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A C D F G H I K L M O P R S T V W
Air Carbon Arc Cutting (CAC-A) - A cutting process by which metals are melted by the heat of an arc using a carbon electrode. Molten metal is forced away from the cut by a blast of forced air. To remove large amounts of metal, look for a welder that can use carbons of at least 3/8 in diameter. Consumables: carbon electrodes, compressed air supply.
Alternating Current (AC) - An electrical current that reverses its direction at regular intervals, such as 60 cycles alternating current (AC), or 60 hertz.
Amperage - The measurement of the amount of electricity flowing past a given point in a conductor per second. Current is another name for amperage.
Arc - The physical gap between the end of the electrode and the base metal. The physical gap causes heat due to resistance of current flow and arc rays.
Arc Force - Also called Dig and Arc Control. Gives a power source variable additional amperage during low voltage (short arc length) conditions while welding. Helps avoid "sticking" stick electrodes when a short arc length is used.
Auto-Link ® - Internal inverter power source circuit that automatically links the power source to the primary voltage being applied, without the need for manually linking primary voltage terminals.
Automatic Welding - Uses equipment which welds without the constant adjusting of controls by the welder or operator. Equipment controls joint alignment by using an automatic sensing device.
Constant Current (CC) Welding Machine - These welding machines have limited maximum short circuit current. They have a negative volt-amp curve and are often referred to as "droopers". The voltage will change with different arc lengths while only slightly varying the amperage, thus the name constant current or variable voltage.
Constant-Speed Wire Feeder - Feeder operates from 24 or 115 VAC supplied by the welding power source.
Constant Voltage (CV), Constant Potential (CP) Welding Machine - "Potential" and "voltage" are basically the same in meaning. This type of welding machine output maintains a relatively stable, consistent voltage regardless of the amperage output. It results in a relatively flat volt-amp curve as opposed to the drooping volt-amp curve of a typical Stick (SMAW) welding machine.
Current - Another name for amperage. The amount of electricity flowing past a point in a conductor every second.
Defect - One or more discontinuities that cause a testing failure in a weld.
Direct Current (DC) - Flows in one direction and does not reverse its direction of flow as does alternating current.
Direct Current Electrode Negative (DCEN) - The specific direction of current flow through a welding circuit when the electrode lead is connected to the negative terminal and the work lead is connected to the positive terminal of a DC welding machine. Also called direct current, straight polarity (DCSP).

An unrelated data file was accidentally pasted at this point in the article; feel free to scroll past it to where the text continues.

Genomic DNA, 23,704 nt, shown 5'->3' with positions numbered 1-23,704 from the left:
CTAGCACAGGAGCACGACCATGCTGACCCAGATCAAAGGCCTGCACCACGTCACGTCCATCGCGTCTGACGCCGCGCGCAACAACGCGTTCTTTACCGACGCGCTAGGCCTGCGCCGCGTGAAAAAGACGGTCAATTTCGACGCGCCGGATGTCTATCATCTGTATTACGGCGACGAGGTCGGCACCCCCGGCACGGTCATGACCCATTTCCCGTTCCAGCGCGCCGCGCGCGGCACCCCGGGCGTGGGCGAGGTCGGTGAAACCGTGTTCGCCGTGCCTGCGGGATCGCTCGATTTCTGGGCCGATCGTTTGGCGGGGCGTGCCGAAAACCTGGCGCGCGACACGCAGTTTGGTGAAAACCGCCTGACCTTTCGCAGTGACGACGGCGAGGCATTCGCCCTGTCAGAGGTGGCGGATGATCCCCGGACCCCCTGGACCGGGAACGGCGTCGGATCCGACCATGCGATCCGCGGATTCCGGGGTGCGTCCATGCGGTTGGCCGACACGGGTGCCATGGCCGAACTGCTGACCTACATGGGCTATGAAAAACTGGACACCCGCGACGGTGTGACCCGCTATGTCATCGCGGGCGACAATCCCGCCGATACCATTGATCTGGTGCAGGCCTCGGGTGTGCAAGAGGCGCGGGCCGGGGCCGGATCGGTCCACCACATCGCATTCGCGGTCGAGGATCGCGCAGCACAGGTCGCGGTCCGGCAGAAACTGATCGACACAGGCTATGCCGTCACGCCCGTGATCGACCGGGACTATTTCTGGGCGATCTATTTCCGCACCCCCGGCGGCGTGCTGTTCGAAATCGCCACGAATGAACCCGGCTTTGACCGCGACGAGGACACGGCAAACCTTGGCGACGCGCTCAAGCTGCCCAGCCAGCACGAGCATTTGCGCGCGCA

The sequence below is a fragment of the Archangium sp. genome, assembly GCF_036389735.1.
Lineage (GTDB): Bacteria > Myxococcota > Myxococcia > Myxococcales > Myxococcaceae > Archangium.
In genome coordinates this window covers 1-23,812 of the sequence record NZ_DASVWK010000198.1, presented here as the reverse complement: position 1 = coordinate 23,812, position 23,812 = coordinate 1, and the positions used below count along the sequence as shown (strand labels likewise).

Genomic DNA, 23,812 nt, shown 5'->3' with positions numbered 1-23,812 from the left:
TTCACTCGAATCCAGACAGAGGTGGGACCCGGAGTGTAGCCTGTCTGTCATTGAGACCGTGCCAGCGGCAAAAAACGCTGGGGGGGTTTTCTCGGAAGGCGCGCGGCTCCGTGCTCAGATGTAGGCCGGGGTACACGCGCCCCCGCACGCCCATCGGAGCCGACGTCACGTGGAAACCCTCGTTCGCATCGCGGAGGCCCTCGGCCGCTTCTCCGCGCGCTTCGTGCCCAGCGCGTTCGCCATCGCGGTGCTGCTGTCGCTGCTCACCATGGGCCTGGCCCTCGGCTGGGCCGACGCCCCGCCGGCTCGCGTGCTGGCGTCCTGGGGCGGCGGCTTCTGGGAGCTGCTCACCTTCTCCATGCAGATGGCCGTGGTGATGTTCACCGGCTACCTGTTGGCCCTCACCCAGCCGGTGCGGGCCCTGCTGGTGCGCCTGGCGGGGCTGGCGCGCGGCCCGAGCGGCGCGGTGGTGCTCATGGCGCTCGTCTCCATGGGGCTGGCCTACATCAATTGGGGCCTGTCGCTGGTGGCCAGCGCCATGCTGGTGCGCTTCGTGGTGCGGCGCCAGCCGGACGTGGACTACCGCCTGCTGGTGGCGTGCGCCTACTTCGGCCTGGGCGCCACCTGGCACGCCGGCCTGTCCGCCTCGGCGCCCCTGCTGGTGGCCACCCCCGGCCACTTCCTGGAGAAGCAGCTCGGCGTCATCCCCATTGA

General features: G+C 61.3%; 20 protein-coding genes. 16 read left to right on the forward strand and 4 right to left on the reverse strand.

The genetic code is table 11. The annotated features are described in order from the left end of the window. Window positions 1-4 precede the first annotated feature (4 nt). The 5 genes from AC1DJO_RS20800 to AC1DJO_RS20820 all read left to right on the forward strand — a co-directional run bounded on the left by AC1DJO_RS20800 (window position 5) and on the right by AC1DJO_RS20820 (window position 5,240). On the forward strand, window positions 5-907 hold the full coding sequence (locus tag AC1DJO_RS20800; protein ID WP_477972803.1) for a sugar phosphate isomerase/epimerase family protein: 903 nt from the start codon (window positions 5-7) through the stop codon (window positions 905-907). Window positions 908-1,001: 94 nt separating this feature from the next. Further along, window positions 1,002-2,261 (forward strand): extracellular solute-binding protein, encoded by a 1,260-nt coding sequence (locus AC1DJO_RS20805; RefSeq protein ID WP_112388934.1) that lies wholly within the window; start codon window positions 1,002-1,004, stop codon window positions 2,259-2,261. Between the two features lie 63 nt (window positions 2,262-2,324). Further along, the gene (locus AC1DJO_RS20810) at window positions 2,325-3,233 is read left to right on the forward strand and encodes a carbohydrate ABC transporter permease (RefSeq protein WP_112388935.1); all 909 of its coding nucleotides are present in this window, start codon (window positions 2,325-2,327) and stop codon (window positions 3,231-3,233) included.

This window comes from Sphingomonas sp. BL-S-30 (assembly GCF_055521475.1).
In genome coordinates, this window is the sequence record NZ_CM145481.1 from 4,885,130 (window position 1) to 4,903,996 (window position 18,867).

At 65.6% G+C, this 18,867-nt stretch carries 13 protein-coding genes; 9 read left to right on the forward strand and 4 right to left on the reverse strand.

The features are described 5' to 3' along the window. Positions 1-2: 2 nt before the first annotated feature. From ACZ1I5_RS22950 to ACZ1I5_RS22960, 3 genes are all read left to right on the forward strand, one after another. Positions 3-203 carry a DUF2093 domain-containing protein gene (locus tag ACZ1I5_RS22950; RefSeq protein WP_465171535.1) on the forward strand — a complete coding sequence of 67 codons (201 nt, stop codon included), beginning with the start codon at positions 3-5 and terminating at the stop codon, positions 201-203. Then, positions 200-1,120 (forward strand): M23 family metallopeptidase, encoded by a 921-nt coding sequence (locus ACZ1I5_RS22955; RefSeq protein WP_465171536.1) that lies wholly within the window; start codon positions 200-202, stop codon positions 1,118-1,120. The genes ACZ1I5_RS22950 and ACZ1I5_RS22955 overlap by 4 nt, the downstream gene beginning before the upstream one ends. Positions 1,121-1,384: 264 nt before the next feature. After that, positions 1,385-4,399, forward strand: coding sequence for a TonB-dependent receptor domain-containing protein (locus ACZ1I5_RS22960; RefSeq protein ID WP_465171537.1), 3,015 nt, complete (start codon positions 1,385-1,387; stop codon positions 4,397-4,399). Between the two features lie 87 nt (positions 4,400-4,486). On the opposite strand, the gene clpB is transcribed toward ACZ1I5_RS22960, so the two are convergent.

Direct Current Electrode Positive (DCEP)- - The specific direction of current flow through a welding circuit when the electrode lead is connected to a positive terminal and the work lead is connected to a negative terminal to a DC welding machine. Also called direct current, reverse polarity (DCRP).
Duty Cycle - The number of minutes out of a 10-minute time period an arc welding machine can be operated at maximum rated output. An example would be 60% duty cycle at 300 amps. This would mean that at 300 amps the welding machine can be used for 6 minutes and then must be allowed to cool with the fan motor running for 4 minutes. (Some manufacturers rate machines on a 5 minute cycle).
Fan-On-Demand - Internal power source cooling system that only works when needed, keeping internal components cleaner.
Fixed Automation - Automated, electronically controlled welding system for simple, straight or circular welds.
Flexible Automation - Automated, robotically controlled welding system for complex shapes and applications where welding paths require torch-angle manipulation.
Flux Cored Arc Welding (FCAW) - An arc welding process which melts and joins metals by heating them with an arc between a continuous, consumable electrode wire and the work. Shielding is obtained from a flux contained within the electrode core. Depending upon the type of flux-cored wire, added shielding may or may not be provided from externally supplied gas or gas mixture. Consumables: contact tips, flux cored wire, shielding gas (if required, depends on wire type).
Ground Connection - A safety connection from a welding machine frame to the earth. Often used for grounding an engine-driven welding machine where a cable is connected from a ground stud on the welding machine to a metal stake placed in the ground. See Workpiece Connection for the difference between work connection and ground connection.
Ground Lead - When referring to the connection from the welding machine to the work, see preferred term Workpiece Lead.
content provided by Hobart Institute Of Welding Technology